Skip to content

Using the iPad as a ‘Therapeutic Tool’ for Persons With Disabilities

Since its debut in April 2010, the iPad has become a popular therapeutic tool for people with disabilities of all kinds, though no one keeps track of how many are used this way, and studies are just getting under way to test its effectiveness, which varies widely depending on diagnosis.

A speech pathologist at Walter Reed Army Medical Center uses text-to-speech applications to give patients a voice. Christopher Bulger, a 16-year-old in Chicago who injured his spine in a car accident, used an iPad to surf the Internet during the early stages of his rehabilitation, when his hands were clenched into fists. “It was nice because you progressed from the knuckle to the finger to using more than one knuckle on the screen,” he said.

Parents of autistic children are using applications to teach them basic skills, like brushing teeth and communicating better.

For a mainstream technological device like the iPad to have been instantly embraced by the disabled is unusual. It is far more common for items designed for disabled people to be adapted for general use, like closed-captioning on televisions in gyms or GPS devices in cars that announce directions. Also, most mainstream devices do not come with built-ins like the iPad’s closed-captioning, magnification and audible readout functions — which were intended to keep it simple for all users, but also help disabled people.

The iPad is also, generally speaking, less expensive than computers and other gadgets specifically designed to help disabled people speak, read or write. While insurers usually do not cover the cost of mobile devices like the iPad because they are not medical equipment, in some cases they will pay for the applications that run on them.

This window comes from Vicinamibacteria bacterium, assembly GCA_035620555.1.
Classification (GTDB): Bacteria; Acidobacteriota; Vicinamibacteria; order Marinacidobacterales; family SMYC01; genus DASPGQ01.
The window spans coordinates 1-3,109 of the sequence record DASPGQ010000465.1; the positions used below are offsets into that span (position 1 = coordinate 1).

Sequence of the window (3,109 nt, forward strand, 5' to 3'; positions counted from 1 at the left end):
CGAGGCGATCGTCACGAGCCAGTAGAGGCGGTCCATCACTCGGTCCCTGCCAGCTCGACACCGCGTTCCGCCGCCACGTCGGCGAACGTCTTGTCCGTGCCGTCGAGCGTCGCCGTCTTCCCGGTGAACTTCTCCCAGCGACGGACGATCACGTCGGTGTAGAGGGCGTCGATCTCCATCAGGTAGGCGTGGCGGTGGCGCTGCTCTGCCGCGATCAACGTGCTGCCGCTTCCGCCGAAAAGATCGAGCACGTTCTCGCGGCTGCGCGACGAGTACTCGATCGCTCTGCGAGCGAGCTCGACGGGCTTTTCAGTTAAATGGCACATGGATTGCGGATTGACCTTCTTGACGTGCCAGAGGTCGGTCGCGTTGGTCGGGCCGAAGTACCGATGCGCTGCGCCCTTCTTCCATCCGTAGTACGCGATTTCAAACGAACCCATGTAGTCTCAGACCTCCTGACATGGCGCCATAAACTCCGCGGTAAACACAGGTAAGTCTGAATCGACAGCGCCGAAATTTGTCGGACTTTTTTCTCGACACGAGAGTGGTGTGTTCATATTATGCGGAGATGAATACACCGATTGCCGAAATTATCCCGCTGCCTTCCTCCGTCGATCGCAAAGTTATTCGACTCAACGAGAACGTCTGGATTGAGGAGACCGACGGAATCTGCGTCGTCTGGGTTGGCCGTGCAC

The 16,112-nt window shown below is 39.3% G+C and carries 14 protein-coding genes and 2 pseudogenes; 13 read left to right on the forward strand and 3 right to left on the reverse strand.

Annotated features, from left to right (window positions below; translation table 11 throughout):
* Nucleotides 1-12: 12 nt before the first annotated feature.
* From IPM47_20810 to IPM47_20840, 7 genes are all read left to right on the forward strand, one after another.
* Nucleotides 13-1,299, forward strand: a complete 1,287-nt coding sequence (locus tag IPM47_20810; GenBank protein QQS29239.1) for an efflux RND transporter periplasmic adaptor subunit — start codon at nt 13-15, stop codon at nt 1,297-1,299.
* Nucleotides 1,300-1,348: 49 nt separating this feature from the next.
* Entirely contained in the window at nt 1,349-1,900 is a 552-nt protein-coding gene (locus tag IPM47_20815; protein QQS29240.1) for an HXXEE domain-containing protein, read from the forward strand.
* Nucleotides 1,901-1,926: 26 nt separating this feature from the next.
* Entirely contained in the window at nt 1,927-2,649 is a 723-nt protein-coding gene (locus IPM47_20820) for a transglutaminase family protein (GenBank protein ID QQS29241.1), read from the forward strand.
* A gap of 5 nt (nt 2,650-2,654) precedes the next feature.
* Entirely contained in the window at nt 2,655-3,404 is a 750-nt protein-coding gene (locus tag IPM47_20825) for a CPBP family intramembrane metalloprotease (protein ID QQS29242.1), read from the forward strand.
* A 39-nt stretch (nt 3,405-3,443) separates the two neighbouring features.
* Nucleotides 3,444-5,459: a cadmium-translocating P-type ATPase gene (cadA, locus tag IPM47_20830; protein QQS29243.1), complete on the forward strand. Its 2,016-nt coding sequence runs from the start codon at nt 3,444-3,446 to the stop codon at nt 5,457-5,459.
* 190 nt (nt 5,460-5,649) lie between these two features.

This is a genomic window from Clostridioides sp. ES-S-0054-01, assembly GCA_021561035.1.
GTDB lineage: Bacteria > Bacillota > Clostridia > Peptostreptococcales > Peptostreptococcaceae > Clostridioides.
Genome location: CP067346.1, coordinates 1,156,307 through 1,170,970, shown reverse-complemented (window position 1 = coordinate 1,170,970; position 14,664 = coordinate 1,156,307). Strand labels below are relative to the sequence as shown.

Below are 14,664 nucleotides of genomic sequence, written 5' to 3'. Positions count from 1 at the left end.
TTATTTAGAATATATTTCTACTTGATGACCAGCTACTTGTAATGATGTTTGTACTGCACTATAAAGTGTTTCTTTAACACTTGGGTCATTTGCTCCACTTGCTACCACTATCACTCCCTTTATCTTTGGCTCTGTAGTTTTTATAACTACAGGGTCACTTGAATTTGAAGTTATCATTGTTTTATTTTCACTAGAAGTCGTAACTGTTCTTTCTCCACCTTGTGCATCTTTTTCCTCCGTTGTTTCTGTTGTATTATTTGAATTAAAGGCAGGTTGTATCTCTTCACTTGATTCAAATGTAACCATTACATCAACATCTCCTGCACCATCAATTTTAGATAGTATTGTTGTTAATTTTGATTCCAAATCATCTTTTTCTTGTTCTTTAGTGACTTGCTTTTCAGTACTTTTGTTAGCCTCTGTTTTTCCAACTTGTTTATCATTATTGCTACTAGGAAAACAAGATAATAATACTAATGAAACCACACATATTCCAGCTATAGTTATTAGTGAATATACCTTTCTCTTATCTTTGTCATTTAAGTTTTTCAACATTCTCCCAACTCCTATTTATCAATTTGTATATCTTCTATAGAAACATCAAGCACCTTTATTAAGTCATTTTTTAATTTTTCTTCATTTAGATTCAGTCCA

Glenda Watson Hyatt, a blogger from British Columbia and woman with cerebral palsy, said that when she was having trouble chatting with friends at a bar recently, she pulled out her iPad to help communicate and felt normal. “People were drawn to it because it was a ‘recognized’ or ‘known’ piece of technology,” she wrote in a blog post reviewing the device.

For Owen Cain, whose disease is physical, not mental, the iPad has limitations, too. Moving his finger all the way across the keypad remains a challenge, and makes writing difficult. He has been experimenting with a variety of applications — Proloquo2Go, which allows him to touch an icon that prompts the device to speak things like, “I need to go to the bathroom”; Math Magic, which helps him practice arithmetic; and Animal Match, a memory game.

When Owen was about 8 weeks old, his mother noticed his right arm drooping. It led to a crushing diagnosis: the motor-neuron disease known as spinal muscular atrophy Type 1. A 2003 New York Times article about spinal muscular atrophy said his parents had been told Owen would be “paralyzed for his life, which doctors predicted would last no more than about two years.”

Owen will turn 8 on Nov. 11. While his condition is not expected to worsen, he is extremely sensitive to infection and once nearly died of pneumonia; three specialized therapists and a nurse help keep him alive.

Though he cannot speak, his parents have taught him to read, write and do math. He has an impish sense of humor and a love of “Star Wars.” “He’s a normal child trapped in a not normal body,” said his father, Hamilton Cain, 45, a book editor.

Since he received the iPad, Owen has been trying to read books, and playing around with apps like Air Guitar. And, one day, he typed out on the keypad, “I want to be Han Solo for Halloween.”

For the full article from the NY Times, see: iPad Opens World

 

Member, National Disability Rights Network (NDRN)

New Jersey's designated protection and advocacy system for people with disabilities


Disability Rights New Jersey
210 S Broad Street, 3rd Floor
Trenton, New Jersey 08608
1.800.922.7233 (in NJ only) • 1.609.292.9742 (Voice)
1.609.777.0187 (Fax) • 1.609.633.7106 (TTY)
Email Us

Legal Disclaimer

DRNJ is an Equal Opportunity Employer and provides services to all persons with disabilities regardless of race, creed, religion, color, national origin, age, marital status, familial status, sex, sexual or affectional orientation, ancestry or disability. Any concerns regarding the agency’s compliance with these non-discrimination efforts may be brought to the attention of the Executive Director.

Viewers are encouraged to download and reproduce content from this website. When doing so, it is requested that you give appropriate credit to DRNJ.